What I probably miss most living in rural America is the exposure to other cultures. I never regretted having moved for love from bustling New York City with its multitude of ethnicities to a tiny hamlet in a county with a highly homogenous population. I did many things on our mountaintop that I would have never done in an urban setting – first and foremost, I became a gardener. But that does not mean that I ever stopped missing the diversity I was seeking when I emigrated to America: people who, like me, came from another country, and with their background and traditions contribute to the rich cultural fabric of America. Continue reading
For the longest time, I disliked beets. It was a bunch of freshly pulled spring beets from a friend’s garden that turned me from a beet hater to a beet lover, and now I grow them every year. Since we don’t have a root cellar, I roast or cook the beets right after harvest and freeze them. The beet leaves, if they are still young and tender, go into the freezer as well.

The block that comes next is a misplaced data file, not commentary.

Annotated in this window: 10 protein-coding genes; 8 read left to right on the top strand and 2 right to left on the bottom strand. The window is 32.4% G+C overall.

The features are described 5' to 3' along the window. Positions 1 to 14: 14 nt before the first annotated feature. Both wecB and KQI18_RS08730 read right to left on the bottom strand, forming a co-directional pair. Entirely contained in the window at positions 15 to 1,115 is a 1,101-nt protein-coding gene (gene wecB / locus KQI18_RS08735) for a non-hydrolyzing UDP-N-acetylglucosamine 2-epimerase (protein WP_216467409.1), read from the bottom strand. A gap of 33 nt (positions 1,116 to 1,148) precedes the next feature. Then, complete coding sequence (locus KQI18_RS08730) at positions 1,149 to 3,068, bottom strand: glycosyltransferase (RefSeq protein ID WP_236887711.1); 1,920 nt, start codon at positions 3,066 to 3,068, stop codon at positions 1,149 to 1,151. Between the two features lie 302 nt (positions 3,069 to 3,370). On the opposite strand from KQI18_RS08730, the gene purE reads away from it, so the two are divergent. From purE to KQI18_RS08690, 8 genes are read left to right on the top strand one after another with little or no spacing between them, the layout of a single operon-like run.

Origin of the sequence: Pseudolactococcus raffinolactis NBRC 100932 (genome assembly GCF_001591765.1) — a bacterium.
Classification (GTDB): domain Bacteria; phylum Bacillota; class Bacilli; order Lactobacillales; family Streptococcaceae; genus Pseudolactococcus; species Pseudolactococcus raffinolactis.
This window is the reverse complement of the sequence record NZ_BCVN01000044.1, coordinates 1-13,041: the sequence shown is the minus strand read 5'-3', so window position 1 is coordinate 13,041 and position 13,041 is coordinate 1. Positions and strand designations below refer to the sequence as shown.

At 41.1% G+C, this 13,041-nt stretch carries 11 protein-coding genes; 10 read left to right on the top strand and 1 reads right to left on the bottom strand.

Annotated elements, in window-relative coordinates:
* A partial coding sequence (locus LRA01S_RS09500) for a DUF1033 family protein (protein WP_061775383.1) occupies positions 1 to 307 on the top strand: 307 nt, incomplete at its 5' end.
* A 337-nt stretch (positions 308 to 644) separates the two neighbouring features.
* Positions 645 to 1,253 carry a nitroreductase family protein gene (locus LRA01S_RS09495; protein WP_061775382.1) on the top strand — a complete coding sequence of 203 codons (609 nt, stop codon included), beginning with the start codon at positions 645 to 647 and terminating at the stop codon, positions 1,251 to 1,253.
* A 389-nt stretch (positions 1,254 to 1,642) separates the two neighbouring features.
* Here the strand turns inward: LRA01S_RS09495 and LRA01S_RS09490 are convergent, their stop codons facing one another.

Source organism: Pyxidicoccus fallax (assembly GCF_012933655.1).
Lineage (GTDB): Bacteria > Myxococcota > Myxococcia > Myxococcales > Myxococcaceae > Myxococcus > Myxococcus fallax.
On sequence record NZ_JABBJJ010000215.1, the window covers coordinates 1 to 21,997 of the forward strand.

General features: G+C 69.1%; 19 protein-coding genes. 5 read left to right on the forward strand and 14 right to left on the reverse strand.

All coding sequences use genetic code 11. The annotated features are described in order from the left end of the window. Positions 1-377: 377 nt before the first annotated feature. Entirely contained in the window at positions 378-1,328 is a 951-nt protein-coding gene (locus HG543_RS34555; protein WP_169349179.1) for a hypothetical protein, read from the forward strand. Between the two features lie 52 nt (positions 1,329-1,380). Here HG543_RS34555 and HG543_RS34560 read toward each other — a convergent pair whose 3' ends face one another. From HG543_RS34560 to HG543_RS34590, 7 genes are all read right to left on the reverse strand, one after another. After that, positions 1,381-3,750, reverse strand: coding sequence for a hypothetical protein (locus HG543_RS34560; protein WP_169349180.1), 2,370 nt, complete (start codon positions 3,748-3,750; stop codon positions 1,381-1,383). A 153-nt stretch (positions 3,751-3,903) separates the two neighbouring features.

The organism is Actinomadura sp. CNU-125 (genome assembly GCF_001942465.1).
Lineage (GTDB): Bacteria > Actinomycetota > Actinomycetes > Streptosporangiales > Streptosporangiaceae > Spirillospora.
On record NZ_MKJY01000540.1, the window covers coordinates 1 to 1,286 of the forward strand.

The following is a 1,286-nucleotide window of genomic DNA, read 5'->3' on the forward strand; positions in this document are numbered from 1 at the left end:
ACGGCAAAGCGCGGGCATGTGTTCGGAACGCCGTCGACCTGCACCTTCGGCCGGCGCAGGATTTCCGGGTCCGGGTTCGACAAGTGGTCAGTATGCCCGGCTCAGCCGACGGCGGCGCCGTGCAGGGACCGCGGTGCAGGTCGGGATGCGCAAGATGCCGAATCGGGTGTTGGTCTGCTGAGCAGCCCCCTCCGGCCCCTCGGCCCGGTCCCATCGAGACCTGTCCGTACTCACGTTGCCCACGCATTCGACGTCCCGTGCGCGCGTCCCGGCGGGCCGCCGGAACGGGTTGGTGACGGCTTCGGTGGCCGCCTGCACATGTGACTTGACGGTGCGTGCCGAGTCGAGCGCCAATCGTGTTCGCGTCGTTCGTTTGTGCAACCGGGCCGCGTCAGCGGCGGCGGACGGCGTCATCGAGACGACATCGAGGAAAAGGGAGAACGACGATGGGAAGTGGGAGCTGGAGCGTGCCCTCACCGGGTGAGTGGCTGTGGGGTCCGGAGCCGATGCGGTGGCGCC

In late July, my friend Lise gave me a large bag of wild blueberries that she and her boyfriend had picked. Picking wild blueberries, which taste unlike any of the cultivated varieties, is backbreaking and tedious. In exchange for the wild blueberries, I gave Lise a couple of jars of my homemade elderflower jelly.
Also by bartering, this summer I obtained other fresh local produce, including some horseradish I needed for pickling beets, and a load of peppers when my entire crop failed. I received all these bounties in exchange for my homemade jams, jellies and pickles. Continue reading
It’s intriguing how the scent of certain foods can transport you back in time and space. For me, oranges have that power, both the blossoms and the fruit. They bring back vivid memories of the little time I got to spend with my Tunisian grandmother as a child when I visited her in Ksar Hellal, a town in the Tunisian Sahel. Continue reading